Credit Card Offers and College Students

By: Marjorie Salada

Major credit card companies are very active on college campuses these days, but are they helping you or jeopardizing your financial future? Having spent several years in the collection industry, it has become apparent to me that college students are the fastest growing group of Americans to become debt ridden. Credit card companies make it very easy to get a credit card by showing up on campus and offering a free gift in return for the simple act of filling out a credit card application. What better candidate for a credit card than a person with no debt and a future college graduate income.

There are a great number of high school students that also have credit cards. By law, anyone under 18 must have a co-signer, but you would be amazed at the amount of parents that did not know their minor child had a credit card. These parents are usually willing to pay off there child's balance just to keep them from starting life with a poor credit rating.

The biggest problem for young people with credit cards is lack of knowledge when it comes to how credit works. They are often not aware that if they only make the minimum payment they will be making payments for a long time and will be paying a great deal of interest. They also need to understand that their payment must be received by the due date or they will be charged a late fee. Today some of these fees can be in excess of $50, causing their balance to get out of control very quickly. Many of today's credit cards also have hidden fees. It is essential that a cardholder understand what is written in their card member agreement.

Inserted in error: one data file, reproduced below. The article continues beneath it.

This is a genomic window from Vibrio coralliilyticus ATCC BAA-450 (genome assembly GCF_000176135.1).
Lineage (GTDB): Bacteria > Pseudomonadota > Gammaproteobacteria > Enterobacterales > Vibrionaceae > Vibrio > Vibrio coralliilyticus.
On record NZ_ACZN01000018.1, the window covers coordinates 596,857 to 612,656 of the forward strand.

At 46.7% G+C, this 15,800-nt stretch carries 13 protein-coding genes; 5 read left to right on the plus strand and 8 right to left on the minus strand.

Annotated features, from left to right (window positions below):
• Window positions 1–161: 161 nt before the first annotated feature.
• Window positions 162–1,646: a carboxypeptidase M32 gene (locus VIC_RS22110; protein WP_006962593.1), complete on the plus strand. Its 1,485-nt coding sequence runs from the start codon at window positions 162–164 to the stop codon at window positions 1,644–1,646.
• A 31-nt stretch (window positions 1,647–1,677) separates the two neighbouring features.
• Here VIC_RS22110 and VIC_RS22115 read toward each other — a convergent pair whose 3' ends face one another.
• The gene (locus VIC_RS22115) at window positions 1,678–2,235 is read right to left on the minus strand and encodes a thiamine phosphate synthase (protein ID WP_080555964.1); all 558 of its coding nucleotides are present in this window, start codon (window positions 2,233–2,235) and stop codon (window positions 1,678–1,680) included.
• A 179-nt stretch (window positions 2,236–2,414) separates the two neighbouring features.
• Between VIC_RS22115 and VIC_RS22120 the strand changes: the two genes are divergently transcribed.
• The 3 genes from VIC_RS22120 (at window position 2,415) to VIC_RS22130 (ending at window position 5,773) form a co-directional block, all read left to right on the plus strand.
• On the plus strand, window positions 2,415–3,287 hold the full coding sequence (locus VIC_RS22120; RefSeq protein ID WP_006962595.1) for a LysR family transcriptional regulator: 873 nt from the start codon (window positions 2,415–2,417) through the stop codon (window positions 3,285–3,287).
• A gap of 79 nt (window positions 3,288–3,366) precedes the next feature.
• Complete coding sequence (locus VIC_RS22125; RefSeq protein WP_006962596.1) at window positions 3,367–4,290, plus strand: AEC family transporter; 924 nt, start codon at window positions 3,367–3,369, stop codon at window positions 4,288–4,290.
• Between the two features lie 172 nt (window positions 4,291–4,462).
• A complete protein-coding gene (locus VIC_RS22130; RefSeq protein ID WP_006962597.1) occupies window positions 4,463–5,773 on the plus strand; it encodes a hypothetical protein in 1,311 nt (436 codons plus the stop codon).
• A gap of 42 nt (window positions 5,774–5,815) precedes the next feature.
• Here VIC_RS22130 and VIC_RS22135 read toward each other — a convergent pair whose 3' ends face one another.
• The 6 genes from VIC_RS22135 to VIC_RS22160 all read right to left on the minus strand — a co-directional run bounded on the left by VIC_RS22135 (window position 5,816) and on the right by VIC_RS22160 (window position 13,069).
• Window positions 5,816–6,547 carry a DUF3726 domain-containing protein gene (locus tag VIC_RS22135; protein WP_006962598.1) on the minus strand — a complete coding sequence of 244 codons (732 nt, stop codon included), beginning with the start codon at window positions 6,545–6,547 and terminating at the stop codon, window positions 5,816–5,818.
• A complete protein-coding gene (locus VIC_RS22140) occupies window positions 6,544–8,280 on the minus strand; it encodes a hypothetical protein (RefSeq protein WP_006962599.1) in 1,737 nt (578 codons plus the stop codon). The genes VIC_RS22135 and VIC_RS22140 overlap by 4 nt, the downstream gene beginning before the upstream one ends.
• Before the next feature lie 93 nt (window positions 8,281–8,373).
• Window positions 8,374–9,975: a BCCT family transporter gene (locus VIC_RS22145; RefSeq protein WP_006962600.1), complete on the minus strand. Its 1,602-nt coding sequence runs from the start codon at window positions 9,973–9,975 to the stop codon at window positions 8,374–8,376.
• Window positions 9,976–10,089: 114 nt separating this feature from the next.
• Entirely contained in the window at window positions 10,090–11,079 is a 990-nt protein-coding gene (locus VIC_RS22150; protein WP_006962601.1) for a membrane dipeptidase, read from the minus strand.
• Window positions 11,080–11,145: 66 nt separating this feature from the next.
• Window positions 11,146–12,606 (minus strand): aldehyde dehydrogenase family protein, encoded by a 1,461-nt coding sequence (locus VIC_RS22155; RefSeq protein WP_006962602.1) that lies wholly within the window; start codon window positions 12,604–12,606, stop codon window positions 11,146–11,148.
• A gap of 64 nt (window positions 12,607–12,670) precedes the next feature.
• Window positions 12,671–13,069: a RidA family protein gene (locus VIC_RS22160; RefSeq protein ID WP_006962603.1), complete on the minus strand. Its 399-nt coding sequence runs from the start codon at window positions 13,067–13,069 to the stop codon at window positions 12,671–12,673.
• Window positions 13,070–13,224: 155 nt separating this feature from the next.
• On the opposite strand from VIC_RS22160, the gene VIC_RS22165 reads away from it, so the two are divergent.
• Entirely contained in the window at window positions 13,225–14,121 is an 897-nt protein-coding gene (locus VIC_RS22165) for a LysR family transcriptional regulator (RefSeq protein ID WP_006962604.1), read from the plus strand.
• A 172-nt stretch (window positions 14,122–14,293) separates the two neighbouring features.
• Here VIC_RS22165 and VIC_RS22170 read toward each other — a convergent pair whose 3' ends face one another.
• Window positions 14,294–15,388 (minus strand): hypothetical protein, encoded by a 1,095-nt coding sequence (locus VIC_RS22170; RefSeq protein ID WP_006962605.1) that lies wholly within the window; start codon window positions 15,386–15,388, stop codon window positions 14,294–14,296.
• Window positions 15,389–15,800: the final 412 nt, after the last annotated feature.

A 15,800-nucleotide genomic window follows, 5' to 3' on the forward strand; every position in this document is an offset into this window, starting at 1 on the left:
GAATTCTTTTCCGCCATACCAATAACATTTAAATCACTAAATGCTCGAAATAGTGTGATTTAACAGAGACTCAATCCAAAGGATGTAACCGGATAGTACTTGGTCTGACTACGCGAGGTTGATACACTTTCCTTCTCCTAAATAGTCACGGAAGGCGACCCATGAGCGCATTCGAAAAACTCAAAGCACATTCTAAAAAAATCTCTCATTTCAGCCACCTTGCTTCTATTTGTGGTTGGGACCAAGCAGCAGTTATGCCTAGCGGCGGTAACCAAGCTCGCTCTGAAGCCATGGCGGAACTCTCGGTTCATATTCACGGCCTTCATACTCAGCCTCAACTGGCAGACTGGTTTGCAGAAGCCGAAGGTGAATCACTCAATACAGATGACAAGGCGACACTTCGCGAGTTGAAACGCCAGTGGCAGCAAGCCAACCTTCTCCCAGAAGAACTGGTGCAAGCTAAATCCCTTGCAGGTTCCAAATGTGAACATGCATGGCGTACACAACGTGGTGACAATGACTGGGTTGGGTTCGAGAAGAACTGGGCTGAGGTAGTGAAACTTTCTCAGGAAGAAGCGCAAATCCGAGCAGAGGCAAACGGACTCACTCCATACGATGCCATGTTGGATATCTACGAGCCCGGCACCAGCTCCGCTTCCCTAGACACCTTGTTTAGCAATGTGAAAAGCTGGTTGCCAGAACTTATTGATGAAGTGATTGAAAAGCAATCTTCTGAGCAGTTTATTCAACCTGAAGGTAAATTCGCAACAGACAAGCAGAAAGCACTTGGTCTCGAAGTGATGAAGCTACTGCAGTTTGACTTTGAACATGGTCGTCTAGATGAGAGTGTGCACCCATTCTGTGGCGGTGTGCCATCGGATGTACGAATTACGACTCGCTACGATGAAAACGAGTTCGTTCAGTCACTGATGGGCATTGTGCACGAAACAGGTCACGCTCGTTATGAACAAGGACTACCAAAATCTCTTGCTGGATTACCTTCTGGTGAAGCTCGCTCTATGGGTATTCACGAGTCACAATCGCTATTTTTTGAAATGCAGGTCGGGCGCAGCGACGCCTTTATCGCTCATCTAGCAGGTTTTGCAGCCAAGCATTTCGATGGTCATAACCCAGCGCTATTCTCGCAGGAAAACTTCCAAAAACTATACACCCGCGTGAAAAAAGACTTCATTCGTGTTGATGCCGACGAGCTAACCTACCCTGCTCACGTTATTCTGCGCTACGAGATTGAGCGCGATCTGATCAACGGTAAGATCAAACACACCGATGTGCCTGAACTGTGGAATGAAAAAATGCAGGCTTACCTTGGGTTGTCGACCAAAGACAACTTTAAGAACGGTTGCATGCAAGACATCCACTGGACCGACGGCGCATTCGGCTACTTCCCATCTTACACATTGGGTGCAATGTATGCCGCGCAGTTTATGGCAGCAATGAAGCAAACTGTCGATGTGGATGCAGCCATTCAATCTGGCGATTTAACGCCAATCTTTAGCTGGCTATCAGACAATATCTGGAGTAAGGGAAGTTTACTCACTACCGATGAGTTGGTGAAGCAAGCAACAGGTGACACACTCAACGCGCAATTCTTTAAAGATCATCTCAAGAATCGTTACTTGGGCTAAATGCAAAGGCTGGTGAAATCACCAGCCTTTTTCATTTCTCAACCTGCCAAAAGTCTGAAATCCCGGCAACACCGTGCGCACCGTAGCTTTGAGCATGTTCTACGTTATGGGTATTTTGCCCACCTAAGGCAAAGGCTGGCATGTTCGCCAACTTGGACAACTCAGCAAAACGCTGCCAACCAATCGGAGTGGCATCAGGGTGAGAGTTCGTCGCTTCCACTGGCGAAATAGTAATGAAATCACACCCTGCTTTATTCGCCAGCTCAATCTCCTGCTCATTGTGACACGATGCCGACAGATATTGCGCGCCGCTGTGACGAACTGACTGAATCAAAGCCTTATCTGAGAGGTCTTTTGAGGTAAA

Parents should start children out with a checking account. Adding a debit card is the next step. Once they have that under control, a credit card with a reasonable limit is next. Make sure your child understands how interest works and how easy it is to get in over your head if you overspend. If you have a $1000 balance at 18% interest and you make a $36 a month payment, it will take you about 9 years to pay the balance in full. If a college student charges this during his freshman year, he will have that balance paid off 5 years after he graduates.

The best thing you can do for your child, when it comes to their financial future, is to educate them about money and to set a good example. They are most likely to do what they have seen done.

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